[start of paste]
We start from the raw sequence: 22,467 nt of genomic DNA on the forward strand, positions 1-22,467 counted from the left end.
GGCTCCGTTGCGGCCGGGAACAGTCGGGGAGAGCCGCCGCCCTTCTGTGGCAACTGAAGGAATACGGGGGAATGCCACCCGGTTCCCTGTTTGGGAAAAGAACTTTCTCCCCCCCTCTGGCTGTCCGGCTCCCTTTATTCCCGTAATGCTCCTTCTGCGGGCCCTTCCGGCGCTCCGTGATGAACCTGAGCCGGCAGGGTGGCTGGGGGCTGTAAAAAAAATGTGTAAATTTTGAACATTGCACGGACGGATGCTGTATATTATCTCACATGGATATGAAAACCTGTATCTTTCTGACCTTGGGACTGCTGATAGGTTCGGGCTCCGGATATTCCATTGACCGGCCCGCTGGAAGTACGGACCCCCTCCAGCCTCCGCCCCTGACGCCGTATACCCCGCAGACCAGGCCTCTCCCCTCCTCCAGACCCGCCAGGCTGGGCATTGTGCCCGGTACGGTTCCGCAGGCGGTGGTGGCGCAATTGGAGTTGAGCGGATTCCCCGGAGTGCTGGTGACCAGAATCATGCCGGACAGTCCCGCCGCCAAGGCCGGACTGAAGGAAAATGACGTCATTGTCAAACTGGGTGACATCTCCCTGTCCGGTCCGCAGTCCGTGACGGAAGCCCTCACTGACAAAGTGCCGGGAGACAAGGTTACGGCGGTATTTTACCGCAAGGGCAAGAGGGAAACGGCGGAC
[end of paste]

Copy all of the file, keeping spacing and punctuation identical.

We start from the raw sequence: 22,467 nt of genomic DNA on the forward strand, positions 1-22,467 counted from the left end.
GGCTCCGTTGCGGCCGGGAACAGTCGGGGAGAGCCGCCGCCCTTCTGTGGCAACTGAAGGAATACGGGGGAATGCCACCCGGTTCCCTGTTTGGGAAAAGAACTTTCTCCCCCCCTCTGGCTGTCCGGCTCCCTTTATTCCCGTAATGCTCCTTCTGCGGGCCCTTCCGGCGCTCCGTGATGAACCTGAGCCGGCAGGGTGGCTGGGGGCTGTAAAAAAAATGTGTAAATTTTGAACATTGCACGGACGGATGCTGTATATTATCTCACATGGATATGAAAACCTGTATCTTTCTGACCTTGGGACTGCTGATAGGTTCGGGCTCCGGATATTCCATTGACCGGCCCGCTGGAAGTACGGACCCCCTCCAGCCTCCGCCCCTGACGCCGTATACCCCGCAGACCAGGCCTCTCCCCTCCTCCAGACCCGCCAGGCTGGGCATTGTGCCCGGTACGGTTCCGCAGGCGGTGGTGGCGCAATTGGAGTTGAGCGGATTCCCCGGAGTGCTGGTGACCAGAATCATGCCGGACAGTCCCGCCGCCAAGGCCGGACTGAAGGAAAATGACGTCATTGTCAAACTGGGTGACATCTCCCTGTCCGGTCCGCAGTCCGTGACGGAAGCCCTCACTGACAAAGTGCCGGGAGACAAGGTTACGGCGGTATTTTACCGCAAGGGCAAGAGGGAAACGGCGGAC